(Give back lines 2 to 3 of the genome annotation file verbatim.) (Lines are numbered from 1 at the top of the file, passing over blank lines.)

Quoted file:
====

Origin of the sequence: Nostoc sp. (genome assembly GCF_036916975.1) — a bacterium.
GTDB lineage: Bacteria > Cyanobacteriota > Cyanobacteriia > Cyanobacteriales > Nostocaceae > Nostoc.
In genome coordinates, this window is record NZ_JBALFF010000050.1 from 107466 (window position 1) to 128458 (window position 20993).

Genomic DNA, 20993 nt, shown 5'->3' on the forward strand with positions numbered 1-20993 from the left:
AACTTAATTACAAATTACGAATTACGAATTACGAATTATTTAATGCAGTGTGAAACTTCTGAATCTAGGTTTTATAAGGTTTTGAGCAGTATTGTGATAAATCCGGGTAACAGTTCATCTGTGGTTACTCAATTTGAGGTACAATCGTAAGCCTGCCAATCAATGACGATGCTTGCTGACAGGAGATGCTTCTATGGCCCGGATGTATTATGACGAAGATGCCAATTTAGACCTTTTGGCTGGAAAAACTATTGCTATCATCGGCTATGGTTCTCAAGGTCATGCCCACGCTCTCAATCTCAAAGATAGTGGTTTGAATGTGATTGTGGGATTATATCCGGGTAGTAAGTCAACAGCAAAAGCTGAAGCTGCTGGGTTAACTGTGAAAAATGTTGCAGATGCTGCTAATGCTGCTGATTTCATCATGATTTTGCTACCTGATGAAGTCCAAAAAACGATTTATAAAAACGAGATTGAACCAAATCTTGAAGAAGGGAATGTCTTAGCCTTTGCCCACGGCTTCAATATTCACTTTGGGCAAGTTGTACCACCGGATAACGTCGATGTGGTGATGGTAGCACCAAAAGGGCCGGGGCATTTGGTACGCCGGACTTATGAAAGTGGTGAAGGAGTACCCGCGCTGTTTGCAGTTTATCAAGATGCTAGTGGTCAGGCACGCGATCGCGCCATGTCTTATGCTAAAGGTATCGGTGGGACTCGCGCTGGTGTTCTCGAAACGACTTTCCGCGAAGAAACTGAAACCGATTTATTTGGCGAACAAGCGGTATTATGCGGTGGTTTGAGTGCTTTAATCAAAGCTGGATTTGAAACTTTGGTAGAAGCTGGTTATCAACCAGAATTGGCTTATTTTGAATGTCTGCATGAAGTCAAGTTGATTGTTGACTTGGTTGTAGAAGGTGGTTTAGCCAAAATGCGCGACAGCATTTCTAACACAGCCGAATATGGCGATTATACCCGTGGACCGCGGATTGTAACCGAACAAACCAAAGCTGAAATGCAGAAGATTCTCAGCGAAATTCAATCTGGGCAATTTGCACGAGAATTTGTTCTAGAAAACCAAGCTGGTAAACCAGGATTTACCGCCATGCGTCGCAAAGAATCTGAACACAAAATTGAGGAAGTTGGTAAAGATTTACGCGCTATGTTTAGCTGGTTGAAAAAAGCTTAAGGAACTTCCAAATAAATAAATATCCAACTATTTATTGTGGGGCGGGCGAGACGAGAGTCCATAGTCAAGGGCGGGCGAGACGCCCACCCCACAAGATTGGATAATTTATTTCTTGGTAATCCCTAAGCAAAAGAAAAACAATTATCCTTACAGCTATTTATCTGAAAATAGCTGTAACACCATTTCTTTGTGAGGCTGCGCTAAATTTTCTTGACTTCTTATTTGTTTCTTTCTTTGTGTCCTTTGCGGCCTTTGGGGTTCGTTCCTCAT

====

GTDB lineage: Bacteria > Cyanobacteriota > Cyanobacteriia > Cyanobacteriales > Nostocaceae > Nostoc.
In genome coordinates, this window is record NZ_JBALFF010000050.1 from 107466 (window position 1) to 128458 (window position 20993).